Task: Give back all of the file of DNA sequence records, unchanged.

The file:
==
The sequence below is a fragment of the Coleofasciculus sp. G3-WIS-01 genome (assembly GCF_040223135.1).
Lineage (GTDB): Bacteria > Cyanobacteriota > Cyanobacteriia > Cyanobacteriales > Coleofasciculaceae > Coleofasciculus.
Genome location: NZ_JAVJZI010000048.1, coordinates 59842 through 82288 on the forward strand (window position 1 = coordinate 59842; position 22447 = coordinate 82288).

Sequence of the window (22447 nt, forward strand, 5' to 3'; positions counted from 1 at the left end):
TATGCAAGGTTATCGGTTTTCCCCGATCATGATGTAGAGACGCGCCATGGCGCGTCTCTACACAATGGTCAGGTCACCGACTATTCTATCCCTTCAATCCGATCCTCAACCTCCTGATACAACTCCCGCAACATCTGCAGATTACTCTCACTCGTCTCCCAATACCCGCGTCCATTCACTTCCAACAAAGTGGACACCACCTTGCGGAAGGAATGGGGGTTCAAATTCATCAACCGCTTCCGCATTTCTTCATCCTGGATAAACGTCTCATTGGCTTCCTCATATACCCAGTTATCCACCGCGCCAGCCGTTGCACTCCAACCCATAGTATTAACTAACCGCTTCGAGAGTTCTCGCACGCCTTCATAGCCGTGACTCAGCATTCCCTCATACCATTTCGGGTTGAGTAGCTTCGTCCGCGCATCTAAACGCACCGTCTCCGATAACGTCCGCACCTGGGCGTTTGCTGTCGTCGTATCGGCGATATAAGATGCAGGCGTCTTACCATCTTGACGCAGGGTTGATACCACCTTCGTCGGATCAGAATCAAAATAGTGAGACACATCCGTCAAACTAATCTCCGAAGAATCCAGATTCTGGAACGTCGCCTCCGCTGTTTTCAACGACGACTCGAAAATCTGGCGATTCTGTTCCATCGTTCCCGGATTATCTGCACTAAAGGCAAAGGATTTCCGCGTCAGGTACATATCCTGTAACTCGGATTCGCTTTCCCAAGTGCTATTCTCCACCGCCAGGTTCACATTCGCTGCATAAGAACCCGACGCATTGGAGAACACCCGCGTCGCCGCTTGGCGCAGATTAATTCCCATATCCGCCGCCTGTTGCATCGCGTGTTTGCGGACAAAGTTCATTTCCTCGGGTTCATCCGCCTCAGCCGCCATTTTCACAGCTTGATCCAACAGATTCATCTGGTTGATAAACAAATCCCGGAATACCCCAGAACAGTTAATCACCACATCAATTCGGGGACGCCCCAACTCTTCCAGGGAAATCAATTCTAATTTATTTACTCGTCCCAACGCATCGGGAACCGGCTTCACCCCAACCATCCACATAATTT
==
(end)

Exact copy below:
The sequence below is a fragment of the Coleofasciculus sp. G3-WIS-01 genome (assembly GCF_040223135.1).
Lineage (GTDB): Bacteria > Cyanobacteriota > Cyanobacteriia > Cyanobacteriales > Coleofasciculaceae > Coleofasciculus.
Genome location: NZ_JAVJZI010000048.1, coordinates 59842 through 82288 on the forward strand (window position 1 = coordinate 59842; position 22447 = coordinate 82288).

Sequence of the window (22447 nt, forward strand, 5' to 3'; positions counted from 1 at the left end):
TATGCAAGGTTATCGGTTTTCCCCGATCATGATGTAGAGACGCGCCATGGCGCGTCTCTACACAATGGTCAGGTCACCGACTATTCTATCCCTTCAATCCGATCCTCAACCTCCTGATACAACTCCCGCAACATCTGCAGATTACTCTCACTCGTCTCCCAATACCCGCGTCCATTCACTTCCAACAAAGTGGACACCACCTTGCGGAAGGAATGGGGGTTCAAATTCATCAACCGCTTCCGCATTTCTTCATCCTGGATAAACGTCTCATTGGCTTCCTCATATACCCAGTTATCCACCGCGCCAGCCGTTGCACTCCAACCCATAGTATTAACTAACCGCTTCGAGAGTTCTCGCACGCCTTCATAGCCGTGACTCAGCATTCCCTCATACCATTTCGGGTTGAGTAGCTTCGTCCGCGCATCTAAACGCACCGTCTCCGATAACGTCCGCACCTGGGCGTTTGCTGTCGTCGTATCGGCGATATAAGATGCAGGCGTCTTACCATCTTGACGCAGGGTTGATACCACCTTCGTCGGATCAGAATCAAAATAGTGAGACACATCCGTCAAACTAATCTCCGAAGAATCCAGATTCTGGAACGTCGCCTCCGCTGTTTTCAACGACGACTCGAAAATCTGGCGATTCTGTTCCATCGTTCCCGGATTATCTGCACTAAAGGCAAAGGATTTCCGCGTCAGGTACATATCCTGTAACTCGGATTCGCTTTCCCAAGTGCTATTCTCCACCGCCAGGTTCACATTCGCTGCATAAGAACCCGACGCATTGGAGAACACCCGCGTCGCCGCTTGGCGCAGATTAATTCCCATATCCGCCGCCTGTTGCATCGCGTGTTTGCGGACAAAGTTCATTTCCTCGGGTTCATCCGCCTCAGCCGCCATTTTCACAGCTTGATCCAACAGATTCATCTGGTTGATAAACAAATCCCGGAATACCCCAGAACAGTTAATCACCACATCAATTCGGGGACGCCCCAACTCTTCCAGGGAAATCAATTCTAATTTATTTACTCGTCCCAACGCATCGGGAACCGGCTTCACCCCAACCATCCACATAATTT